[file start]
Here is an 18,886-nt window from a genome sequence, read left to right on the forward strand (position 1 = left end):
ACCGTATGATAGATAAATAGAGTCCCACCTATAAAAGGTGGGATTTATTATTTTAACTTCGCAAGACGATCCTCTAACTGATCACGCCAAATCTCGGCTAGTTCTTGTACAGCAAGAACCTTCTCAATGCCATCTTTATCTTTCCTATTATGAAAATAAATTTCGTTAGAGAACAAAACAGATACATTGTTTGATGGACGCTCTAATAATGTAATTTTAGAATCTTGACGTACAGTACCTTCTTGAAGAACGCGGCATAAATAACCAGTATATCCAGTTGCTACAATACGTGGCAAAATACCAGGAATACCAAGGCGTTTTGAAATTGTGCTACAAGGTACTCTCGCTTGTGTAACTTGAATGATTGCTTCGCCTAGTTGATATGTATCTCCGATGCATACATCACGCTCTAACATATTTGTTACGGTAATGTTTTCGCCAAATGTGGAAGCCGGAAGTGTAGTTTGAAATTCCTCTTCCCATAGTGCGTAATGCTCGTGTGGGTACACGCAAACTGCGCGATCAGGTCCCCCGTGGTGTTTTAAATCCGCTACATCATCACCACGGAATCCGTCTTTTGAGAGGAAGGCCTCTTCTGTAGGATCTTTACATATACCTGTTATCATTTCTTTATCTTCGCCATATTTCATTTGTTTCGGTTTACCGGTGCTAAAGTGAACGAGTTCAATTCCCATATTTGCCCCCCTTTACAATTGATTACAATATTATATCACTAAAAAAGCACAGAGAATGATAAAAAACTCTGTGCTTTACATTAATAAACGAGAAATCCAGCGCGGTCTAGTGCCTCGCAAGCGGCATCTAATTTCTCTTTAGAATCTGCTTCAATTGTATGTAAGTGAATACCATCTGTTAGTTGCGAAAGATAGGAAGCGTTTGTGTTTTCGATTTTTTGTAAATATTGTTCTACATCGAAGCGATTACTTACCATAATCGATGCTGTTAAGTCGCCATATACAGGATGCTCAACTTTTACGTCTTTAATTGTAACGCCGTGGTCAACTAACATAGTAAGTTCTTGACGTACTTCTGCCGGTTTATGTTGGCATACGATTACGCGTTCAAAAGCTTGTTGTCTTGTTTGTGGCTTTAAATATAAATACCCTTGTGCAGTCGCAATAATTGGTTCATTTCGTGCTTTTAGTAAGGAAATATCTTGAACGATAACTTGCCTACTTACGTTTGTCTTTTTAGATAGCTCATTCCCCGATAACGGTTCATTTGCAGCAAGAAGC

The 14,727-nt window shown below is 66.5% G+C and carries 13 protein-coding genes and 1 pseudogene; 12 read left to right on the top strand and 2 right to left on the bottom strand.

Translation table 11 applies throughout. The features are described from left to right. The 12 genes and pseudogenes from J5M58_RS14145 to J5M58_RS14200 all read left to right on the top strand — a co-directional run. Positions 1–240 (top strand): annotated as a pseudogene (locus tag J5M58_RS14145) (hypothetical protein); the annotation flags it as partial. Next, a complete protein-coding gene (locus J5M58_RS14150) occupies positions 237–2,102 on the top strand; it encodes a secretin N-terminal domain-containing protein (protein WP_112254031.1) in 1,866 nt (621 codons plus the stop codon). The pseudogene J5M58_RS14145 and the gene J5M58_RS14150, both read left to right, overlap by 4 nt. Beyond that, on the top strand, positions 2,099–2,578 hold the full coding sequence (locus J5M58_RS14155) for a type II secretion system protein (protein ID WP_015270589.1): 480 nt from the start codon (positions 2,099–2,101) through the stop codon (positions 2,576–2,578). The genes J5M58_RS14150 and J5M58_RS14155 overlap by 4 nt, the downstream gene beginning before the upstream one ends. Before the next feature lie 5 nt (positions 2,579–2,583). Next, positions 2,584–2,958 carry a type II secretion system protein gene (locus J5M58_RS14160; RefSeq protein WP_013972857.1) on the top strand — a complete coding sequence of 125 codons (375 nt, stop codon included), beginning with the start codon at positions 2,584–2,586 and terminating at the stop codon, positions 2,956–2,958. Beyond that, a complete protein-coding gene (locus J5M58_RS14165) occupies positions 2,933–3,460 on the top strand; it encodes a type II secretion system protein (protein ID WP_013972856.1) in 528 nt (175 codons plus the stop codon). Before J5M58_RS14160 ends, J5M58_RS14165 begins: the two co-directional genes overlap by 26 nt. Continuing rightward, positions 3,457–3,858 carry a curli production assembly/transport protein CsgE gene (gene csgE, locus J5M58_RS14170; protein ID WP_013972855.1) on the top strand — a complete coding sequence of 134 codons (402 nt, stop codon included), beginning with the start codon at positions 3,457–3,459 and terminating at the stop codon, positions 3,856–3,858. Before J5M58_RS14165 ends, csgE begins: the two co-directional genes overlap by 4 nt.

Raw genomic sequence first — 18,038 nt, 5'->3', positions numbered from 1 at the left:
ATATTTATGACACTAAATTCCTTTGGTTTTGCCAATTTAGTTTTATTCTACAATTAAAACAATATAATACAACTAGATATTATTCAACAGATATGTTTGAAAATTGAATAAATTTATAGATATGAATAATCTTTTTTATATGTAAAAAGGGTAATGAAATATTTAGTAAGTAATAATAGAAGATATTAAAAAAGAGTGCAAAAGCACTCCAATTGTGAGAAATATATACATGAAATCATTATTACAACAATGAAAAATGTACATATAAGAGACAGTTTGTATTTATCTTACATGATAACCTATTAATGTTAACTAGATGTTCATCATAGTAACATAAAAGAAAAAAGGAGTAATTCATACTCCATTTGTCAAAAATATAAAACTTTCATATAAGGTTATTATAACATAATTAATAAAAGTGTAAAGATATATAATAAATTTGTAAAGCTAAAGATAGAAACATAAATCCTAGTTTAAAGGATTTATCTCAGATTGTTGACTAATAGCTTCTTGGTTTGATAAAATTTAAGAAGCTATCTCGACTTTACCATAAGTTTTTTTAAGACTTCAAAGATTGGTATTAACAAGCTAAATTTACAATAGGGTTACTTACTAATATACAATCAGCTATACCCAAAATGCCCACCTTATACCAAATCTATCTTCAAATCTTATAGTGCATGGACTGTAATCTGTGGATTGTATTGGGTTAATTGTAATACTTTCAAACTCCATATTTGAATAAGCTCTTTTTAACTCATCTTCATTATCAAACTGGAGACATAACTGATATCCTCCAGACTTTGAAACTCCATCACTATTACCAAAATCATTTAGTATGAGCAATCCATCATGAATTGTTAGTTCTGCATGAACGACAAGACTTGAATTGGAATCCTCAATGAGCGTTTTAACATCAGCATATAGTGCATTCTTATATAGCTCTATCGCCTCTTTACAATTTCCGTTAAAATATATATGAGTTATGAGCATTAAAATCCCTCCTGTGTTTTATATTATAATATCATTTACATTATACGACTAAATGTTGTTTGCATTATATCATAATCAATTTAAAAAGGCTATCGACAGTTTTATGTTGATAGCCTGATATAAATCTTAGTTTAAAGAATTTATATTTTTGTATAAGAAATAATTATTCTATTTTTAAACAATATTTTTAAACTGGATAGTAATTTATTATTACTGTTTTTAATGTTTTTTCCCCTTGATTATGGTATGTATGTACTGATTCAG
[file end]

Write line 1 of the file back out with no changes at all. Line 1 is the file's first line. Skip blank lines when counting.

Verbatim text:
Here is an 18,886-nt window from a genome sequence, read left to right on the forward strand (position 1 = left end):